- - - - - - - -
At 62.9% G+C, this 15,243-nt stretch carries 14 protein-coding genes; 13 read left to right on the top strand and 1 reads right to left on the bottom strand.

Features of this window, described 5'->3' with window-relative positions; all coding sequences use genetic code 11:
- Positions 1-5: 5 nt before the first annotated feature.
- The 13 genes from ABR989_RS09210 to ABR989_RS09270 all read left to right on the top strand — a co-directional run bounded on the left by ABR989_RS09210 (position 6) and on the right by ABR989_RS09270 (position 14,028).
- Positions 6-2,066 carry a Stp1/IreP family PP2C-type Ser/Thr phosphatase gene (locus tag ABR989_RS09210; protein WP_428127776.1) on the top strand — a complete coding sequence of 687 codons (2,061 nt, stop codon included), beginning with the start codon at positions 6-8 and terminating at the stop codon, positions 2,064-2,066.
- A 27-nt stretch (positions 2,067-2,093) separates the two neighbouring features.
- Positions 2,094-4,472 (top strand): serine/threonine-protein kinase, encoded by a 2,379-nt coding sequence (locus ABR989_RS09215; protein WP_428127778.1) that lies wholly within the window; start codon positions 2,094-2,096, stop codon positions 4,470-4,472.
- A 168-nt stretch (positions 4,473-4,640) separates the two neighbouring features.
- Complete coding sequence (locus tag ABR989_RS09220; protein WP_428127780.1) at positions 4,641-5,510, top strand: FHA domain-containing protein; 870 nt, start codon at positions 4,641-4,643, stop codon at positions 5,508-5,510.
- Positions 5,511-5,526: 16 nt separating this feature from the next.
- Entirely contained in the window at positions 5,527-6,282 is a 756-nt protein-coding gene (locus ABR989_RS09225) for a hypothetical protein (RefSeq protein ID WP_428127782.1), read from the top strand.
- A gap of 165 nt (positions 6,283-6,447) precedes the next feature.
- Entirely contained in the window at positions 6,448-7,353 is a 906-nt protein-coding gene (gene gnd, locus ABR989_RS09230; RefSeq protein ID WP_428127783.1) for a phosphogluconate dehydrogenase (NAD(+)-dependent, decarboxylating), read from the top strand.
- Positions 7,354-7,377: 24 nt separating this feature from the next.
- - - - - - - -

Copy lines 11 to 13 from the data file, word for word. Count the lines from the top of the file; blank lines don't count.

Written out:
- Entirely contained in the window at positions 5,527-6,282 is a 756-nt protein-coding gene (locus ABR989_RS09225) for a hypothetical protein (RefSeq protein ID WP_428127782.1), read from the top strand.
- A gap of 165 nt (positions 6,283-6,447) precedes the next feature.
- Entirely contained in the window at positions 6,448-7,353 is a 906-nt protein-coding gene (gene gnd, locus ABR989_RS09230; RefSeq protein ID WP_428127783.1) for a phosphogluconate dehydrogenase (NAD(+)-dependent, decarboxylating), read from the top strand.